At Belmont Park last week winter wind rattled down the backstretch and the far turn was a furrow of cold mud. At Jamaica the paddock stood silent and empty. At other tracks in other places, tufts of ghostly snow or the fierce howlings of blue northers spun across finish lines.
But out in Arcadia, Calif. a warm sun dappled down on a million pansy blossoms and a crowd of 30,000 felt a pleasurable shiver of anticipation as a gaudy gentleman in the scarlet greatcoat and furry top hat of a Dickensian outrider strode to the center of the harrowed track and raised his long-stemmed bugle to his lips. It was the call to the colors for the start of the 18th annual Santa Anita Park racing season. A moment later a dozen sleek, shiny thoroughbreds, their jockeys' silks glistening in the sunlight, burst onto the track and minced toward the starting line. To the racegoer, it was the prettiest sight in the world.
Even by California's standards, Santa Anita Park is an extravagance of beauty. It boasts beyond question the finest backdrop in American racing—the majestic Sierra Madre mountain range which looks over the backstretch, sometimes escarped in snow. Lordly Washington palms, Carolina cherry hedges, rustling pepper trees and hillocks full of blooming calendulas dot an infield which boasts the greenest grass in Southern California thanks to a heavy planting of fescue. Even the walking paths are covered with a rust-colored red shale from which the oil has been expensively extracted. At Santa Anita, even nature is often not quite good enough.
Santa Anita Park is as successful as it is beautiful. Twenty years ago when Santa Anita first opened its doors (on Christmas Day in 1934) after Movie Producer Hal Roach and a bunch of his polo-playing pals had barely rounded up the money ($1 million), there were more skeptics than believers. A local bank lent the track enough money to cover wagers but it wanted the money back by nightfall and sent along a crew of armed guards to make sure. "Hell, if you build a track in downtown L.A., these hicks'll step around it," the promoters were warned.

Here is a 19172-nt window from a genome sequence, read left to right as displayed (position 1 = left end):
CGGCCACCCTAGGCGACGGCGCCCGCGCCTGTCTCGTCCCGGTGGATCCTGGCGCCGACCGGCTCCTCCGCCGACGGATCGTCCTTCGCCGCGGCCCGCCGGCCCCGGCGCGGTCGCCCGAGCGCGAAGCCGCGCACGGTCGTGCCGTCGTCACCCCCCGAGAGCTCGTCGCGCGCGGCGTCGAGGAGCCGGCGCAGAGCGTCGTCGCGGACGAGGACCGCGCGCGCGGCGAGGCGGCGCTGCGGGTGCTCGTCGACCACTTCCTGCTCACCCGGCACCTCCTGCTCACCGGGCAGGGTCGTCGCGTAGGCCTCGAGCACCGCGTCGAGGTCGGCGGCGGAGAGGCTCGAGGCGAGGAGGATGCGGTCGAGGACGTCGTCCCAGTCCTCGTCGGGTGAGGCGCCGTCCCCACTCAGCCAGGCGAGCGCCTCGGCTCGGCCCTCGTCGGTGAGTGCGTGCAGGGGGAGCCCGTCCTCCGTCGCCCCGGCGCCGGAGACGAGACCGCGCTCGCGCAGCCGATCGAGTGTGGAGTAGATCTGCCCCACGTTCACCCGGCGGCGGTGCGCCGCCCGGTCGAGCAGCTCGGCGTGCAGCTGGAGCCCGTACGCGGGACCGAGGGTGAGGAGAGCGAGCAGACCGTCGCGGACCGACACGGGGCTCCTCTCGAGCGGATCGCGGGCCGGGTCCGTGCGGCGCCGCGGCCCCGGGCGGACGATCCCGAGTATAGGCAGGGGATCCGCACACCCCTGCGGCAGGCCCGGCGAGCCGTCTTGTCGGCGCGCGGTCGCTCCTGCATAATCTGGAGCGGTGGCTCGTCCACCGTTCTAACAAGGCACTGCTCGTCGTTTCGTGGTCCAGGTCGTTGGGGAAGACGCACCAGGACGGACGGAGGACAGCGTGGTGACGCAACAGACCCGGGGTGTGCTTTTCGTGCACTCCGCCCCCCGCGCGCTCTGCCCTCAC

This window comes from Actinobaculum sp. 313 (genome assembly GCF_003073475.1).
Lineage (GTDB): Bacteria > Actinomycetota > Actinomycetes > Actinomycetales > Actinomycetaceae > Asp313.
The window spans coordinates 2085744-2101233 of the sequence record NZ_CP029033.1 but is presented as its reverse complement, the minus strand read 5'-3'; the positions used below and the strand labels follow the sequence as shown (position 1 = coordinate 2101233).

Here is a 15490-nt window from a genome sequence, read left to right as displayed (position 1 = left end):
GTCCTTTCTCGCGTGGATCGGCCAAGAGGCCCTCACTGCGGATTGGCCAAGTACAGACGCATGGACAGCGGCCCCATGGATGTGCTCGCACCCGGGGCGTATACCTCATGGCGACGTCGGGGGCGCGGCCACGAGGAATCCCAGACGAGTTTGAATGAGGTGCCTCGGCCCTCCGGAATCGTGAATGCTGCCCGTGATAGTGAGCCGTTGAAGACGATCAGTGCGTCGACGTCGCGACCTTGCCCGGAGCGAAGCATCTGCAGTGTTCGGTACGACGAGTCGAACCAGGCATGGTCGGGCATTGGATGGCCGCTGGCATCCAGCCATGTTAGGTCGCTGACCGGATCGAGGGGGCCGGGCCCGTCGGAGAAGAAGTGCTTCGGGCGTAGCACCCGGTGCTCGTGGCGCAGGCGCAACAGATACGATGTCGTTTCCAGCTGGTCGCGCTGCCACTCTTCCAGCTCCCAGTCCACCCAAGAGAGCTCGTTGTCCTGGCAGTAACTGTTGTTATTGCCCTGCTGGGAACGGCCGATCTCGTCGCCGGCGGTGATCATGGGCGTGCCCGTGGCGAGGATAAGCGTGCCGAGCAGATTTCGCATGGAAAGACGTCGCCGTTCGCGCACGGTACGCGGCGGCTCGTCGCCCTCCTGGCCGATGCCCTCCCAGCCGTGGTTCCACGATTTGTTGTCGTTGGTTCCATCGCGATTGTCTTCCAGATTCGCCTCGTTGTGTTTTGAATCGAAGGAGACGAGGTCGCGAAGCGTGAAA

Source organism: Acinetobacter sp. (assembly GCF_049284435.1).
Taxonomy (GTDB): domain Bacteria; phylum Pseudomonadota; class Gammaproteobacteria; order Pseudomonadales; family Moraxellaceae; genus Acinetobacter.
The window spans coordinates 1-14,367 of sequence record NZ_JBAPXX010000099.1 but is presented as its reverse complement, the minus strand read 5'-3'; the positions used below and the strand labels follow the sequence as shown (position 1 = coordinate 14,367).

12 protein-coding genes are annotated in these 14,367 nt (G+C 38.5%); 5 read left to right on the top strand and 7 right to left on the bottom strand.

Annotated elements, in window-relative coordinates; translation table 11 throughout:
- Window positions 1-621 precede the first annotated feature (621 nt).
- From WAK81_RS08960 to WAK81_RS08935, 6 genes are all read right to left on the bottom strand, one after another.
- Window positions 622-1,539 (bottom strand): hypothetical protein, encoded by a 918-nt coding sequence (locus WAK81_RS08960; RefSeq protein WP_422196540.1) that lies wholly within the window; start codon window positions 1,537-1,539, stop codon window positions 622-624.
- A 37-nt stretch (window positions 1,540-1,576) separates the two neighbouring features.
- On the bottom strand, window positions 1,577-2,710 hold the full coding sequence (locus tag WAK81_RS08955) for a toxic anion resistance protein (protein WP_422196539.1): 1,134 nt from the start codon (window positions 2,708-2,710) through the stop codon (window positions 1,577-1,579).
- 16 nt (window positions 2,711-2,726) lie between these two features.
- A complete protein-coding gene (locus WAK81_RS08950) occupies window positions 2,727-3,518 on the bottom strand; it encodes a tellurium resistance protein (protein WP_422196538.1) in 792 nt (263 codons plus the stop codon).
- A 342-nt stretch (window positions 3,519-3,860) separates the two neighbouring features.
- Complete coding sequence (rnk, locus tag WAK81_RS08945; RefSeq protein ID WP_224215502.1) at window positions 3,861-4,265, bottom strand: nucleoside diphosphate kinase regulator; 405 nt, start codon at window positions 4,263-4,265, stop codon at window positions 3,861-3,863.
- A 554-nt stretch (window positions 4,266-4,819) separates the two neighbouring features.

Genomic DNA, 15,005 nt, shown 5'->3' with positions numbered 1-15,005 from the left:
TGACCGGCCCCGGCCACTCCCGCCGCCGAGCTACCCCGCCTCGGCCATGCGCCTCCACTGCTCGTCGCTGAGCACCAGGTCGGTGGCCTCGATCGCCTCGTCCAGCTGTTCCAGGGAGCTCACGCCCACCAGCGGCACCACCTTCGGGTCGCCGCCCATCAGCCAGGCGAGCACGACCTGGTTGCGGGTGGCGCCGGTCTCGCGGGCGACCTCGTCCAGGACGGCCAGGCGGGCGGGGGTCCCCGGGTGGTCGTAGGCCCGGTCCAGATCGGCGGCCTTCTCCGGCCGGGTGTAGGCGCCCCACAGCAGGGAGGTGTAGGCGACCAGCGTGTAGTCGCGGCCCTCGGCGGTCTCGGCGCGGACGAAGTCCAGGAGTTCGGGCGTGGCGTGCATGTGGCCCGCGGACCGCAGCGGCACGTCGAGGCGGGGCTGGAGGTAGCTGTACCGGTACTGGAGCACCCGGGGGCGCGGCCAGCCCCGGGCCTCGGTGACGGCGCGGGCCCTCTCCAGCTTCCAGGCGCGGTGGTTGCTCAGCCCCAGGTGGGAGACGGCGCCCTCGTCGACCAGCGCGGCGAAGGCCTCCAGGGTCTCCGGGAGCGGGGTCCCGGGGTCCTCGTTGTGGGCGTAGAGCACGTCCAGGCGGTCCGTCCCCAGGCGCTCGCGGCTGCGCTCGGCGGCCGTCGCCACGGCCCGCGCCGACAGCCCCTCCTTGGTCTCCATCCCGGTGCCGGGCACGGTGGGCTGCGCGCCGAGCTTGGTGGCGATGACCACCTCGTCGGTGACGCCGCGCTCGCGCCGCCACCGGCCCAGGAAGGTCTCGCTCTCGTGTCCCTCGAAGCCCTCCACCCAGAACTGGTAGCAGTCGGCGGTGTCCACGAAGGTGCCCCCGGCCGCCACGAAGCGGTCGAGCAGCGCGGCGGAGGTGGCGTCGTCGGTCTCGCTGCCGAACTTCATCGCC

HANDLE: $2 MILLION A DAY
What happened, of course, was that the hicks stepped some 14 miles to the east to get at the track and in such numbers as racing had never seen before. In one single season (1945-'46), a daily average of $2,557,937 was bet. Daily attendance (1946-'47) averaged an incredible 35,247. One day (Handicap Day in 1947), so many people showed up (85,500) that a crisis was created (the plumbing caved in under the strain) and the card almost had to be canceled. Last year 27,166 persons a day showed up and bet a total of $96,899,527, almost $2 million a day.
The man responsible for this fairyland success of the track is a tall, rheumy-eyed, former dentist from San Francisco named Charles H. Strub. The 70-year-old Strub, a onetime minor league second baseman, is a rare promoter who combines the sentimentality of the bleacher fan with the hard-headedness of a coin-biter in a counting house. If he has spent millions in institutional advertising to convince the public Santa Anita is a public trust whose revenue does much to support agricultural colleges and county fairs, he also spends millions at the legitimate improvement of the breed. Two years ago, for example, he installed a picturesque grass course when there was scarcely any public clamor for it.
In the days when Strub had spent the entire million dollars raised by stock issue to buy the 401 acres of Santa Anita Rancho and was in hock another $300,000 to build his mezzanine, he posted the first $400,000 stake. It was like pulling all the blue chips out of the poker pot to bet on the last card. But it paid off.
In Southern California the Sport of Kings has become the sport of orange pickers and not even the clubhouse is the private preserve of the mink stole and jeweled lorgnette.
FLAIR FOR ELEGANCE SHOWN